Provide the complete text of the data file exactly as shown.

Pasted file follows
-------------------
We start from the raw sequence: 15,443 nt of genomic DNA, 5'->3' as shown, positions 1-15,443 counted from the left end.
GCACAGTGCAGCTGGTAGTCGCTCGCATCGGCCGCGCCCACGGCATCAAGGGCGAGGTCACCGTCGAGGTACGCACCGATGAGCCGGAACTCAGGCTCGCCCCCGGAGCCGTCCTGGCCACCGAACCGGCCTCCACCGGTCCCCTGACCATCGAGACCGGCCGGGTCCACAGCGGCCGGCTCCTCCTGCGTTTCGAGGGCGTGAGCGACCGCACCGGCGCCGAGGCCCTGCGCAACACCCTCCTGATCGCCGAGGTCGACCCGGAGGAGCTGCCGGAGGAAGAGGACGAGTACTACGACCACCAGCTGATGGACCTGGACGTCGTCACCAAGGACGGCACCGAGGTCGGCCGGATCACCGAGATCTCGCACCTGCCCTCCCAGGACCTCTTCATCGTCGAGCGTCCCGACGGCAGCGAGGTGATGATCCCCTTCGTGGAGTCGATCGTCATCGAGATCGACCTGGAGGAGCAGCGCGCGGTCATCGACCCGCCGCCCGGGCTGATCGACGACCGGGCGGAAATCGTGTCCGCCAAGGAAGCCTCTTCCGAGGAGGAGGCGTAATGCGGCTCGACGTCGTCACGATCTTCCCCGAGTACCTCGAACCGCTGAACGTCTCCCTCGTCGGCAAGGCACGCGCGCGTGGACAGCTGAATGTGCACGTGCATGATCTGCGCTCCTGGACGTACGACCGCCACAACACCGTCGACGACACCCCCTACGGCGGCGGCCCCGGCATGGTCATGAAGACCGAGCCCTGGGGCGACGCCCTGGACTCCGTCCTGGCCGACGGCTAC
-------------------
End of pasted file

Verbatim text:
We start from the raw sequence: 15,443 nt of genomic DNA, 5'->3' as shown, positions 1-15,443 counted from the left end.
GCACAGTGCAGCTGGTAGTCGCTCGCATCGGCCGCGCCCACGGCATCAAGGGCGAGGTCACCGTCGAGGTACGCACCGATGAGCCGGAACTCAGGCTCGCCCCCGGAGCCGTCCTGGCCACCGAACCGGCCTCCACCGGTCCCCTGACCATCGAGACCGGCCGGGTCCACAGCGGCCGGCTCCTCCTGCGTTTCGAGGGCGTGAGCGACCGCACCGGCGCCGAGGCCCTGCGCAACACCCTCCTGATCGCCGAGGTCGACCCGGAGGAGCTGCCGGAGGAAGAGGACGAGTACTACGACCACCAGCTGATGGACCTGGACGTCGTCACCAAGGACGGCACCGAGGTCGGCCGGATCACCGAGATCTCGCACCTGCCCTCCCAGGACCTCTTCATCGTCGAGCGTCCCGACGGCAGCGAGGTGATGATCCCCTTCGTGGAGTCGATCGTCATCGAGATCGACCTGGAGGAGCAGCGCGCGGTCATCGACCCGCCGCCCGGGCTGATCGACGACCGGGCGGAAATCGTGTCCGCCAAGGAAGCCTCTTCCGAGGAGGAGGCGTAATGCGGCTCGACGTCGTCACGATCTTCCCCGAGTACCTCGAACCGCTGAACGTCTCCCTCGTCGGCAAGGCACGCGCGCGTGGACAGCTGAATGTGCACGTGCATGATCTGCGCTCCTGGACGTACGACCGCCACAACACCGTCGACGACACCCCCTACGGCGGCGGCCCCGGCATGGTCATGAAGACCGAGCCCTGGGGCGACGCCCTGGACTCCGTCCTGGCCGACGGCTAC